Have you been keeping up with American Apparel’s recent “plus size” shenanigans? Just in case you haven’t, I’ll break it down: American Apparel recently held a contest to promote their oh-so-radical decision to start making a limited number of ladies’ items in an XL. Yes, an XL, which would be slightly larger than an L, but still far too small for my fat ass.
It was, of course, a modeling contest, inviting women of perfectly average size to submit pictures and be voted on in hopes of having their day in the AA spotlight. Because American Apparel is invested in a certain fiction about their “real people” models, I guess this is how they have to roll.
They called the contest The Next BIG Thing (caps in original) and used the word “booty-ful”. Yup.
Now, I’m not going to dis the ladies who entered and took this business seriously. You rock on with your boundary-busting ways, serious entrants! But given American Apparel’s history (not to mention superskeeze Dov Charney's masturbation habits as famously chronicled by Claudine Ko in Jane magazine), no one can be blamed for wanting to take the piss out of this company, just a little bit.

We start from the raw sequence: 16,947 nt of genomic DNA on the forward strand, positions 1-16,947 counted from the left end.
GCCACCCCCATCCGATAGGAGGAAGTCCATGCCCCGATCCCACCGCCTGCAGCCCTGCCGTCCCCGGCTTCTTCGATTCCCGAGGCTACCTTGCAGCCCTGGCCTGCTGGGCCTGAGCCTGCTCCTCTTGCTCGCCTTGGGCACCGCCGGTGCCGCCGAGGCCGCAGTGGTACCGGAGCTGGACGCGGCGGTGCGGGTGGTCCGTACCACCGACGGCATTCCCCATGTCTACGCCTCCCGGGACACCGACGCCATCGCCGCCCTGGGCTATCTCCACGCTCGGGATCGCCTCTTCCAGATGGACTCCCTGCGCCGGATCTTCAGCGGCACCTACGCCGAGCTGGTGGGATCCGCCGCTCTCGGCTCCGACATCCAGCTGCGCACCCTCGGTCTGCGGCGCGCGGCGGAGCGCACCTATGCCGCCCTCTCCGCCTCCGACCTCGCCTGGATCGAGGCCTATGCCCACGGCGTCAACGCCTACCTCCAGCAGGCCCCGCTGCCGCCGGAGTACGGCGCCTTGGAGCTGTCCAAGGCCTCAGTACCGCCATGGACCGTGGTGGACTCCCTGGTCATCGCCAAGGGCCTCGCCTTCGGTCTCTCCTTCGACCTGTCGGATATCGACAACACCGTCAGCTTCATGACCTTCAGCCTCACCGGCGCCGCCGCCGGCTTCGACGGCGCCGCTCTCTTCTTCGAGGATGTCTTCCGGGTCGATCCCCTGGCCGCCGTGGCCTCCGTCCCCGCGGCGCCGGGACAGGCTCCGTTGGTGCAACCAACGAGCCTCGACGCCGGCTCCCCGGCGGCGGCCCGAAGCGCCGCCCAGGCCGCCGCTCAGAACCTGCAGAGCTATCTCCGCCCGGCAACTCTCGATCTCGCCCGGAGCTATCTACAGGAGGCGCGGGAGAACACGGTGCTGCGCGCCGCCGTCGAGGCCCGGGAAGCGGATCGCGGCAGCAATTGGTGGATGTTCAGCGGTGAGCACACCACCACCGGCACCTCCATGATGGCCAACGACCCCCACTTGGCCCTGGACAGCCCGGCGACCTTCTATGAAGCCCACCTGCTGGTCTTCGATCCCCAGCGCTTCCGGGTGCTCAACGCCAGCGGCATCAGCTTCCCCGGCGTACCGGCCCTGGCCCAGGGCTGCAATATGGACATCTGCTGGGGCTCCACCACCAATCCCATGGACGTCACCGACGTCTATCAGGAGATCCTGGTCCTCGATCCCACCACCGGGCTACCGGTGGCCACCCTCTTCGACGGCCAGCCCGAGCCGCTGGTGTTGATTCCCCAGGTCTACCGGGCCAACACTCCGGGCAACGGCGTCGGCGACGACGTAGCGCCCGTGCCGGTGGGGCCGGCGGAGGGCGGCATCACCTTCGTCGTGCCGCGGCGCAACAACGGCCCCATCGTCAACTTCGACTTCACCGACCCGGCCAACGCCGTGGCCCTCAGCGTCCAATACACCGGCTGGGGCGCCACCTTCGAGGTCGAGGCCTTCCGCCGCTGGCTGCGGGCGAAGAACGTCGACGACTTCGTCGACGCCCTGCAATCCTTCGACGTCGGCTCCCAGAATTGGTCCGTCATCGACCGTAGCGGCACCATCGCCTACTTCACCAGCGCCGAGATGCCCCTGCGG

Fortunately, a woman named Nancy Upton was unsatisfied with merely rolling her eyes like the rest of us do, and took action. She entered the contest with a series of photographs featuring her drinking chocolate syrup and bathing in ranch dressing, her intention to point out the absurdity of the stereotypes levied at anyone with a body with a noticeable amount of flesh on it.
The photos are brilliant, and thought-provoking, and would be equally fascinating discussion prompts even if they weren’t associated with American Apparel’s contest. Upton got quite a bit of attention for them, so it’s little surprise that she won the contest, as determined by votes.
It’s also little surprise that American Apparel has subsequently sent her a bizarrely defensive letter explaining why she won’t be getting the “prize," and flat-out scolding Upton, schoolmarm style, for daring to question their good intentions.
I wonder if you had taken just a moment to imagine that this campaign could actually be well intentioned, and that my team and I are not out to offend and insult women, would you have still behaved in the same way, mocking the confident and excited participants who put themselves out there?
Because, as we all know, it is impossible for people to be offended if you did not intend to offend them. The Frisky has the whole letter here, and you can check out Nancy’s Tumblr -- which has all the food-lovin'-fatty photos in their hilarious glory -- here.